Huerta accepts one-year Baltimore deal


Carlos Huerta's dream of kicking in the NFL will pass through Baltimore after all.

After briefly threatening to retire, Huerta said yesterday he has agreed to play out the option year of his contract with the Baltimore Football Club at the bargain-basement price of $25,000, rather than extend and increase the value of the contract.

In so doing, the 25-year-old Miami native reserves the right to jump from the Canadian Football League to the NFL in 1996.

"Am I happy? I'm happy to be playing football and happy to be in Baltimore," Huerta said. "I did not want to play for any other team, especially Birmingham. I did not want to play for a Canadian team. At the same time, I'm very sorry to see the opportunity with the NFL pass me by."

Huerta was the Western Division Rookie of the Year last season playing for the now-defunct Las Vegas Posse. Baltimore claimed Huerta in Tuesday's dispersal draft of Posse players.

Had he been a free agent, Huerta said he could have joined the Seattle Seahawks and Dennis Erickson, his coach at the University of Miami, with a six-figure salary. Before the draft, he even offered Posse management $50,000 -- "money I would have had to borrow" -- to release him, to no avail.

With Baltimore, Huerta had the choice of extending the contract for more money, or playing out the option year. Baltimore offered to make him the highest paid place-kicker in the CFL, but he opted to take less money now for the chance to make big bucks later. Saskatchewan's Dave Ridgway is the league's highest-paid place-kicker at $42,000. Baltimore's offer was for two years and up to $45,000.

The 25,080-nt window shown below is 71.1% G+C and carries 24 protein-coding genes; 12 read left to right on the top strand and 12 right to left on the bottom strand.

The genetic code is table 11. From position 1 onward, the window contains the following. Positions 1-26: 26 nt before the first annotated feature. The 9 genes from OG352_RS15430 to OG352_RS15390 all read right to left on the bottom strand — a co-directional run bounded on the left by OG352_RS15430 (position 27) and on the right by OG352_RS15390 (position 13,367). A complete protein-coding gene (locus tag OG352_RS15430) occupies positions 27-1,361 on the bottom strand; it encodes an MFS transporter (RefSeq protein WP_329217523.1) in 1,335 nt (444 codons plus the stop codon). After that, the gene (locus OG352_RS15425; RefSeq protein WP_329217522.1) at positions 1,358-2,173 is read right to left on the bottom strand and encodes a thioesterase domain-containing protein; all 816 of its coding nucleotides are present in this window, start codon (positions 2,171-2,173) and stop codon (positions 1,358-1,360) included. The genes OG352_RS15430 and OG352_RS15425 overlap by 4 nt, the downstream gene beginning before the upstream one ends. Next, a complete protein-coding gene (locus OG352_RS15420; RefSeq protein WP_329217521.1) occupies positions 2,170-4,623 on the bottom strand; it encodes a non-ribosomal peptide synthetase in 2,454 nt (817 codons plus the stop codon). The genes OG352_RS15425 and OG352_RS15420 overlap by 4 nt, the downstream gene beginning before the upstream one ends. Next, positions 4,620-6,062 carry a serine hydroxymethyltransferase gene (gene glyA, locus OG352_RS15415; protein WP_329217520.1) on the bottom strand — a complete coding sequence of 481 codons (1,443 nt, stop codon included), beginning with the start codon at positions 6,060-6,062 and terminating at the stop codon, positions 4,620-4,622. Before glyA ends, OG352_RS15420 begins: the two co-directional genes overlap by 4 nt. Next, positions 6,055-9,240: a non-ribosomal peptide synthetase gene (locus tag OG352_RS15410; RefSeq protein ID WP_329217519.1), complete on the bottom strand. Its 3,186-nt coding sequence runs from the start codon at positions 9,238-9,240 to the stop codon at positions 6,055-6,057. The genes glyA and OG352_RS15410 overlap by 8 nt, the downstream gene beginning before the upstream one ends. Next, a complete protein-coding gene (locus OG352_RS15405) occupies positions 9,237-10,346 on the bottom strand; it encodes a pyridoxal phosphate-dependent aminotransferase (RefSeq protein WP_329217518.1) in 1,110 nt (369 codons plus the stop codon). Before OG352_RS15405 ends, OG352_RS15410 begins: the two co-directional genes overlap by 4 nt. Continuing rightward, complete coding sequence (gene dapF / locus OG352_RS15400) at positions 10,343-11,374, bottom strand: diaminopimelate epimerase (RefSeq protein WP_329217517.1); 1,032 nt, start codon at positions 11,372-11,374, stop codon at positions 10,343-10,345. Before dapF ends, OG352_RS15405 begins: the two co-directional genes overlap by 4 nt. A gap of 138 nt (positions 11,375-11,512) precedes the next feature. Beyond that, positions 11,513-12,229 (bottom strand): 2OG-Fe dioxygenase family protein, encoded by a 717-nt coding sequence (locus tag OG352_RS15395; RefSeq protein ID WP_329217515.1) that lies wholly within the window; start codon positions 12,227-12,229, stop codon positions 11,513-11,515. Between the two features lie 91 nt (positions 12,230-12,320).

Huerta said he has not ruled out a CFL career, but merely wants the chance to explore his NFL options.

"If I come back [to Baltimore] for a second year, I'd like to be the highest-paid kicker," he said. "But I'd like to see what's out there. As a kid, you grow up wanting to play in the NFL."

Huerta was successful on 38 of 46 field-goal attempts for Las Vegas, including eight of 11 of distances between 50 and 55 yards. Previously, he had NFL tryouts in San Diego, where he couldn't beat out incumbent John Carney, and Houston, where he lost to Al Del Greco. He was voted MVP of Miami's national championship team in 1991.

"If he comes here, kicks well and sees a solid foundation, I think he'll be happy here," said Jim Popp, Baltimore's assistant

general manager.

Huerta's arrival means the end for Donald Igwebuike, who was the team's most popular player last year. Popp said the team would look to trade Igwebuike, while still helping him with his immigration problems.

Huerta will be introduced at a news conference tomorrow tentatively set to release the team's schedule.

"We've got to be extremely happy with our kicking now," Popp said of Huerta and punter Josh Miller.

"We've got two first-team All-Americans. I think both will be kicking in the NFL in a year or two. Both probably should be kicking there right now."

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